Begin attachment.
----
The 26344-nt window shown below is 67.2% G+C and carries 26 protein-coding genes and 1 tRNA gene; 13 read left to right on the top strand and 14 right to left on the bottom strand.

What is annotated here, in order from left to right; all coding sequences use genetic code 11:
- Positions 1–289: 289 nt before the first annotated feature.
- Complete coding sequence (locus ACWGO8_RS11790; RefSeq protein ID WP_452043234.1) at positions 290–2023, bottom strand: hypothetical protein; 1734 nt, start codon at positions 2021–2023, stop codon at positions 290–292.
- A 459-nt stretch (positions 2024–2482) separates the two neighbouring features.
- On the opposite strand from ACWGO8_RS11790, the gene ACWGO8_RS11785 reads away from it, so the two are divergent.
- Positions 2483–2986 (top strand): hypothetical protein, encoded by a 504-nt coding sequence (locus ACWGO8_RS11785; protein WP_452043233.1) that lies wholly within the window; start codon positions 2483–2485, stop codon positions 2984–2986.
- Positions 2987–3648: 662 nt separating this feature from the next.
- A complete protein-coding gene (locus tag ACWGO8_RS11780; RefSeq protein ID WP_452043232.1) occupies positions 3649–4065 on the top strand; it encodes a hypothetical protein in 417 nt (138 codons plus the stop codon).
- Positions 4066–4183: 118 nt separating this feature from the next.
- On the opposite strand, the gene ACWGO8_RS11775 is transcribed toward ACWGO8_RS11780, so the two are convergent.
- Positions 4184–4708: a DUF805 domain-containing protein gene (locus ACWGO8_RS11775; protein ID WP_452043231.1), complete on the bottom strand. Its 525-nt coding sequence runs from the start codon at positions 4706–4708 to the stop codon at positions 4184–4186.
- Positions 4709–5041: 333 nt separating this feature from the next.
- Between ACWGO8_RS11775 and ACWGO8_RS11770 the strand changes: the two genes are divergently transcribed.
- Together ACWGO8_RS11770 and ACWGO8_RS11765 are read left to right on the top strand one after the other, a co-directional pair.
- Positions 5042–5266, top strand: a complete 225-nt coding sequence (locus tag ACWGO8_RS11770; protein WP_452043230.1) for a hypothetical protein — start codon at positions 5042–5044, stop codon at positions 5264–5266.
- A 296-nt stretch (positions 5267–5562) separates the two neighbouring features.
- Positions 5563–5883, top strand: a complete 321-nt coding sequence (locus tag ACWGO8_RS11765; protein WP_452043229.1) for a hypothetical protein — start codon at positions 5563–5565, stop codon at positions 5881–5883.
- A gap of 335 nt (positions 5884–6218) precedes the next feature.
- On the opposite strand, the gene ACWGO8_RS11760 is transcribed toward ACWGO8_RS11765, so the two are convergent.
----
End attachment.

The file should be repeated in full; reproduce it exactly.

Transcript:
The 26344-nt window shown below is 67.2% G+C and carries 26 protein-coding genes and 1 tRNA gene; 13 read left to right on the top strand and 14 right to left on the bottom strand.

What is annotated here, in order from left to right; all coding sequences use genetic code 11:
- Positions 1–289: 289 nt before the first annotated feature.
- Complete coding sequence (locus ACWGO8_RS11790; RefSeq protein ID WP_452043234.1) at positions 290–2023, bottom strand: hypothetical protein; 1734 nt, start codon at positions 2021–2023, stop codon at positions 290–292.
- A 459-nt stretch (positions 2024–2482) separates the two neighbouring features.
- On the opposite strand from ACWGO8_RS11790, the gene ACWGO8_RS11785 reads away from it, so the two are divergent.
- Positions 2483–2986 (top strand): hypothetical protein, encoded by a 504-nt coding sequence (locus ACWGO8_RS11785; protein WP_452043233.1) that lies wholly within the window; start codon positions 2483–2485, stop codon positions 2984–2986.
- Positions 2987–3648: 662 nt separating this feature from the next.
- A complete protein-coding gene (locus tag ACWGO8_RS11780; RefSeq protein ID WP_452043232.1) occupies positions 3649–4065 on the top strand; it encodes a hypothetical protein in 417 nt (138 codons plus the stop codon).
- Positions 4066–4183: 118 nt separating this feature from the next.
- On the opposite strand, the gene ACWGO8_RS11775 is transcribed toward ACWGO8_RS11780, so the two are convergent.
- Positions 4184–4708: a DUF805 domain-containing protein gene (locus ACWGO8_RS11775; protein ID WP_452043231.1), complete on the bottom strand. Its 525-nt coding sequence runs from the start codon at positions 4706–4708 to the stop codon at positions 4184–4186.
- Positions 4709–5041: 333 nt separating this feature from the next.
- Between ACWGO8_RS11775 and ACWGO8_RS11770 the strand changes: the two genes are divergently transcribed.
- Together ACWGO8_RS11770 and ACWGO8_RS11765 are read left to right on the top strand one after the other, a co-directional pair.
- Positions 5042–5266, top strand: a complete 225-nt coding sequence (locus tag ACWGO8_RS11770; protein WP_452043230.1) for a hypothetical protein — start codon at positions 5042–5044, stop codon at positions 5264–5266.
- A 296-nt stretch (positions 5267–5562) separates the two neighbouring features.
- Positions 5563–5883, top strand: a complete 321-nt coding sequence (locus tag ACWGO8_RS11765; protein WP_452043229.1) for a hypothetical protein — start codon at positions 5563–5565, stop codon at positions 5881–5883.
- A gap of 335 nt (positions 5884–6218) precedes the next feature.
- On the opposite strand, the gene ACWGO8_RS11760 is transcribed toward ACWGO8_RS11765, so the two are convergent.